cfd.FUN: Flexible Function Decomposition: decompose any function that...

Description Usage Arguments Value Examples

Description

Flexible Function Decomposition: decompose any function that returns a vector

Usage

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cfd.FUN(
  formula.y,
  formula.m,
  mediator,
  group,
  data,
  family.y = "binomial",
  family.m = "binomial",
  bs.size = 250,
  mc.size = 50,
  FUN.y = mean,
  alpha = 0.05,
  cluster.sample = FALSE,
  cluster.name = NA,
  cluster.mrows = FALSE,
  sample.resid.y = FALSE,
  sample.resid.m = FALSE,
  print.iteration = FALSE,
  ...
)

Arguments

formula.y

the formula for the multivariable model (see glm) for the outcome Y.

formula.m

the formula for the multivariable model (see glm) for the mediator M.

mediator

the column name of the mediator M.

group

column name of a factor variable containing the group identifier.

data

a data frame containing the variables in the model.

family.y

a description of the error distribution to be used in the model, see family for details. For the outcome variable any member of the glm family can be used.

family.m

a description of the error distribution to be used in the model, see family for details. For the mediator, currently gaussian, binomial and poisson are supported.

bs.size

the number of bootstrap iterations to be performed.

mc.size

the number of Monte Carlo iterations to be performed (more = more MC error reduction).

FUN.y

a function to compute the statistics which can be applied to all data subsets, this function should return a vector and should be ran on pred_y (simulated y values in the natural course or counterfactual) and optional additional columns.

alpha

the alpha level used to construct confidence intervals (0.05 = 95 percent confidence interval).

cluster.sample

set to TRUE if data are clustered in the long format (i.e. multiple rows per individual or other cluster).

cluster.name

the name (as a character) of the column containing the cluster identifiers.

cluster.mrows

for the mediator model, only allows 1 observation per mediator so that the mediator model is not weighted by number of observations. e.g. set to TRUE if the mediator is time constant in longitudinal analysis of long format data.

sample.resid.y

sample.resid if the outcome is Gaussian, should the simulation sample from the residuals of the linear regression model of the outcome to approximate the empirical distribution of the outcome in the simulation (Monte Carlo integration) (if so, set to TRUE), or should it sample from a Gaussian distribution with the standard deviation of the outcome? If the true distribution of the continuous outcome is not very Gaussian, the former may be preferred.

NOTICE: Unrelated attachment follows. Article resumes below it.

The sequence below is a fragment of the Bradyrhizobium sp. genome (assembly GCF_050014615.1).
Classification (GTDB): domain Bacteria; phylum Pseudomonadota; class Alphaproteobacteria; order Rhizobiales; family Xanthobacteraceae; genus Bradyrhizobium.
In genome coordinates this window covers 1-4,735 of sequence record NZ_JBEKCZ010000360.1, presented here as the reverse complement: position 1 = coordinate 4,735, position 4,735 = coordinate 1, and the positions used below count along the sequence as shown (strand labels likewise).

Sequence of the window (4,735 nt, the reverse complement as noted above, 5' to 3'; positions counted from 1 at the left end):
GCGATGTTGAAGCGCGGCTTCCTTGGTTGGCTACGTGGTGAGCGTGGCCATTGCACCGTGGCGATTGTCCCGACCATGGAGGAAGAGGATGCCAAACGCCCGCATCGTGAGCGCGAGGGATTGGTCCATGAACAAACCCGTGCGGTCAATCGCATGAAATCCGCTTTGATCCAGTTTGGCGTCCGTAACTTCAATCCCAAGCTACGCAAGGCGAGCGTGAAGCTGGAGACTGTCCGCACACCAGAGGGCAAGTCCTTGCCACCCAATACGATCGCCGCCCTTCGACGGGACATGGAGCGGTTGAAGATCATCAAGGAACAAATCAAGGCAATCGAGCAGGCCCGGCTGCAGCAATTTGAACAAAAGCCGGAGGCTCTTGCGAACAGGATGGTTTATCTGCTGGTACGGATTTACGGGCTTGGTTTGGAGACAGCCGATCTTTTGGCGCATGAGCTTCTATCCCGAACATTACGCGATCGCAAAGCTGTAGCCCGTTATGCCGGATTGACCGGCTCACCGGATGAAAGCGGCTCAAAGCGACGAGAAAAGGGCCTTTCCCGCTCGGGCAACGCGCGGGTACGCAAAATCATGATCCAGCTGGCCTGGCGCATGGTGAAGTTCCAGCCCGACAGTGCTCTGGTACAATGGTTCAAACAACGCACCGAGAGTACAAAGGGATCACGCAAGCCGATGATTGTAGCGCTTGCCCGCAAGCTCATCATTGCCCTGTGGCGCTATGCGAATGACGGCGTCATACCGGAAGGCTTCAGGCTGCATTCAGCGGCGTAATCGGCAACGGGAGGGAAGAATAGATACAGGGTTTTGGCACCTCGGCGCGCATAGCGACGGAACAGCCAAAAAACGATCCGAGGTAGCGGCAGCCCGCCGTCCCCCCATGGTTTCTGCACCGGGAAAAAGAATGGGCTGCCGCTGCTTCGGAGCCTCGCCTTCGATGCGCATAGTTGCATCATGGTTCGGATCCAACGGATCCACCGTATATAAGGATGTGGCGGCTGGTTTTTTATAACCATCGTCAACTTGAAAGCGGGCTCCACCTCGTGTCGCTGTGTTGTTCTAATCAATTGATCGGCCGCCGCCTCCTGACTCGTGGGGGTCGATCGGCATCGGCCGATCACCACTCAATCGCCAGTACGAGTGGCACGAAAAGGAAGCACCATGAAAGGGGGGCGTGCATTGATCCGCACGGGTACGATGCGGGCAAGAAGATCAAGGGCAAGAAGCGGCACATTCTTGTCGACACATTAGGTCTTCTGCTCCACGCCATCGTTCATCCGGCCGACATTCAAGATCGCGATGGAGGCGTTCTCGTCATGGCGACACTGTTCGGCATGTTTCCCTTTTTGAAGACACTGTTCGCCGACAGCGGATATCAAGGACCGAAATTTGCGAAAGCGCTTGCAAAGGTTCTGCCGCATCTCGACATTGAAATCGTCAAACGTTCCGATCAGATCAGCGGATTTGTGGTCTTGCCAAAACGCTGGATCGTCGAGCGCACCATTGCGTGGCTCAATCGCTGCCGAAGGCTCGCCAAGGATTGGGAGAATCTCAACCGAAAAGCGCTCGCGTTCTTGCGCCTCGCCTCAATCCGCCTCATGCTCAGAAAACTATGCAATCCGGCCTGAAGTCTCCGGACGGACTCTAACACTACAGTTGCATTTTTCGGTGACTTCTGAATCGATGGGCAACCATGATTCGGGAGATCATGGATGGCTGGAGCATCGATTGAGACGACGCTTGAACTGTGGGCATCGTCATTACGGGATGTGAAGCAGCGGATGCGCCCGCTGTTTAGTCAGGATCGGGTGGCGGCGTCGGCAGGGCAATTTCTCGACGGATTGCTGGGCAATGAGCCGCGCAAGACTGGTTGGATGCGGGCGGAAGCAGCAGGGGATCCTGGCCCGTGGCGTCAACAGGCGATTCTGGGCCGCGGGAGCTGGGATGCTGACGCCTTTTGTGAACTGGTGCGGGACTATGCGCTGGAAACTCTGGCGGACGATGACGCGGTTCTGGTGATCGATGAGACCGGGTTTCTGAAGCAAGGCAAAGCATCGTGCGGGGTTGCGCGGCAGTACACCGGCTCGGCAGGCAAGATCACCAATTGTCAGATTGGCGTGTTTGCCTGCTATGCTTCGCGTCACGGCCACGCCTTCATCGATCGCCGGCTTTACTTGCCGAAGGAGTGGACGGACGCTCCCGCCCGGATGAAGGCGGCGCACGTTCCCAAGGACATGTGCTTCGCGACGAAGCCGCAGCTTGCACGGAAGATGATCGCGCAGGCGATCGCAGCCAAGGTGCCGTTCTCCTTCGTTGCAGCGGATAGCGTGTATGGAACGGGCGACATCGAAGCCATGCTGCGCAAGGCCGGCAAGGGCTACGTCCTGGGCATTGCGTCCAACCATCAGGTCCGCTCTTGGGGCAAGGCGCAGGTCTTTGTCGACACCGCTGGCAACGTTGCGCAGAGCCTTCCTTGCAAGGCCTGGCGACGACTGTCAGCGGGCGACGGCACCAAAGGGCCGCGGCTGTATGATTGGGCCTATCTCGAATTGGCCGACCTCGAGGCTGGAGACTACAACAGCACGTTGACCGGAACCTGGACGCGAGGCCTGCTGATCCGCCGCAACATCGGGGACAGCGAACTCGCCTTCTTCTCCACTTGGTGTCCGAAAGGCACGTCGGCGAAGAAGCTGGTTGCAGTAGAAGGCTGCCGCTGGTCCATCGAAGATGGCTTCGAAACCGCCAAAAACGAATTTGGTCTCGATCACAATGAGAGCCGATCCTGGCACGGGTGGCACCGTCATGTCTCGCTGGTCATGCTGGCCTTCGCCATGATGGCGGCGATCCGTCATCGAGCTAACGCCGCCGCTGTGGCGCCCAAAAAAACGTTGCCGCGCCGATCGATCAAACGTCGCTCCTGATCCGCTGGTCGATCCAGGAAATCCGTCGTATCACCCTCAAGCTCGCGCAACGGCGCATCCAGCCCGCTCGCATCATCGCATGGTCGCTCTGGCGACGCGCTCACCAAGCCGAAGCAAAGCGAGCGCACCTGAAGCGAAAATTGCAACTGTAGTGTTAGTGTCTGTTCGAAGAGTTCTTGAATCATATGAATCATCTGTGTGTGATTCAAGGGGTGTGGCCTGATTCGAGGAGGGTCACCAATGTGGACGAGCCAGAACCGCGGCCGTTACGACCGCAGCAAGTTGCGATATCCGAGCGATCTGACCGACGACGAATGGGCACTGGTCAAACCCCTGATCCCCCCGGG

sample.resid.m

sample.resid if the mediator is Gaussian, should the simulation sample from the residuals of the linear regression model of the mediator to approximate the empirical distribution of the mediator in the simulation (Monte Carlo integration) (if so, set to TRUE), or should it sample from a Gaussian distribution with the standard deviation of the mediator? If the true distribution of the continuous mediator is not very Gaussian, the former may be preferred.

print.iteration

print the bootstrap iteration

...

further arguments passed to or used by methods.

Value

out_nc_m returns the mean level of the mediator under the natural course, which is a value that should be close to the empirically observed value of the mediator for each group. out_nc_quantile provides the alpha/2 and 1-alpha/2 bootstrap quantiles for this mean (AKA bootstrap percentile confidence intervals). out_nc_y provides the output of the function fed into FUN.y for each bootstrap iteration, with out_nc_quantile_y providing the alpha/2 and 1-alpha/2 bootstrap quantiles of that output. Similarly, out_cf_m, out_cf_quantile_m,out_cf_y, and out_cf_quantile_y provide the corresponding values for the counterfactual scenario where the mediators of the groups are equalized. mediation and mediation_quantile are not provided for this function, so should be calculated by the user based on the output. mc_conv_info_m and mc_conv_info_y provide information that can help determine the number of Monte Carlo and Bootstrap iterations needed to achieve stability. See the Examples for more information.

Examples

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set.seed(100)
# the decomposition functions in our package are computationally intensive
# to make the example run quick, I perform it on a subsample (n=250) of the data:
cfd.example.sample <- cfd.example.data[sample(250),]
# define some function (here one that calculates the mean from the data)
# such a function already exists, but this is to demonstrate how to do it for one that
# will be implemented in cfd.FUN:
mean.fun <- function(data,yname) {
x <- data
return(mean(x[,yname],na.rm=TRUE))
}
# test if the function works on normal data:
mean.fun(cfd.example.sample,yname="med.pois")
# then enter it into cfd.FUN and run:
mean.results <- cfd.FUN(formula.y='out.gauss ~ SES + med.gauss + med.binom + age',
                          formula.m='med.gauss ~ SES + age',
                          mediator='med.gauss',
                          group='SES',
                          data=cfd.example.sample,
                          family.y='gaussian',
                          family.m='gaussian',
                          FUN.y=mean.fun,
                          bs.size=15,
                          mc.size=5,
                          alpha=0.05,
                          print.iteration=TRUE,
                          yname="pred_y")
# more advanced code demonstrating how to do this with a function that calculates
# the age-adjusted rate ratio and life expectancy will hopefully soon be available
# in a publication.
#' @import stats utils

cfdecomp documentation built on May 2, 2020, 1:06 a.m.